What is climate change?

December 22nd, 2004

Posted by: Roger Pielke, Jr.

In 2003 I made an argument that the FCCC definition of climate change is an obstacle to action.  A short version of this argument was published here (the longer version in press as part of special issue in ESP):

Pielke, Jr., R. A., 2004: What is Climate Change?, Issues in Science and Technology, Summer, 1-4.

Considerable evidence for this perspective can be found in the summary report from the IISD on COP-10, which includes the following telling excerpt:

“Least developed countries – some of the most vulnerable to the impacts of climate change – failed for the second consecutive year to secure a decision for full-cost funding of adaptation through the Global Environment Facility (GEF). All financial resources for the LDC Fund are channeled through the GEF. The problems encountered by the LDC Fund shed light on the core problem of addressing adaptation in the context of the UNFCCC. Adaptation is an integral part of development, and as such, no project directed at adaptation will fall squarely within the scope of the UNFCCC, but will rather have components that include other aspects of development, such as disaster preparedness, water management, desertification prevention, or biodiversity protection. This problem was highlighted with great honesty by a GEF project director who said that when projects fall under many categories, rather than being easily adopted due to their clear synergies and multiple benefits, they become more complex and difficult to approve due to a series of successive revisions needed by different focal areas.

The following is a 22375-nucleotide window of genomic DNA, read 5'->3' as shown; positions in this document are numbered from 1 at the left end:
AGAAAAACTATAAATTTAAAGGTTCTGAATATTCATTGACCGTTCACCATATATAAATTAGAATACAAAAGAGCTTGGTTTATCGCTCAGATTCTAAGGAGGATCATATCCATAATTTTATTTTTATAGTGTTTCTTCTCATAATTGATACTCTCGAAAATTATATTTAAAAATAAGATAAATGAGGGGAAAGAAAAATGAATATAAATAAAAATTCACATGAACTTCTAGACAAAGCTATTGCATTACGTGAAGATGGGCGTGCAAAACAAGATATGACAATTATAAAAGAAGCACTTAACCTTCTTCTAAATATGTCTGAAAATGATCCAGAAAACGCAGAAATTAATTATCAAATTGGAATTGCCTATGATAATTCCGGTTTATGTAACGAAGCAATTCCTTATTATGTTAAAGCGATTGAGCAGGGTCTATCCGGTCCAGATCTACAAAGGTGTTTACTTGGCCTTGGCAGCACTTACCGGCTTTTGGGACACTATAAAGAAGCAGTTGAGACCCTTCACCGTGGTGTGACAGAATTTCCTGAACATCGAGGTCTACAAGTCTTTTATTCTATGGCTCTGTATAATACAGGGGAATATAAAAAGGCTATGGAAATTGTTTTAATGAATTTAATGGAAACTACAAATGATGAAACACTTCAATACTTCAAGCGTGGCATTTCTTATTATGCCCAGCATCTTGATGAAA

To add to this problem, adaptation projects are generally built on, or embedded in, larger national or local development projects and, therefore, the funding by the GEF would only cover a portion of the costs. In other words, if a country seeks funding for a project on flood prevention, the GEF would only be able to finance a portion proportional to the additional harm that floods have caused or will cause as a result of climate change, and the rest would have to be co-financed by some other body. The plea from LDCs, particularly the SIDS, lies precisely on this paradox, in that even if funds are available in the LDC Fund, their difficulty of finding adequate co-financing, and the costly and cumbersome calculation of the additional costs, renders the financial resources in the LDC Fund, in practice, almost inaccessible.”

The FCCC’s narrow definition of climate change is incompatible with that used by the IPCC and is also a real obstacle to action.  This needs more discussion in the community.

Pielke, Jr., R. A., 2004: What is Climate Change?, Issues in Science and Technology, Summer, 1-4.

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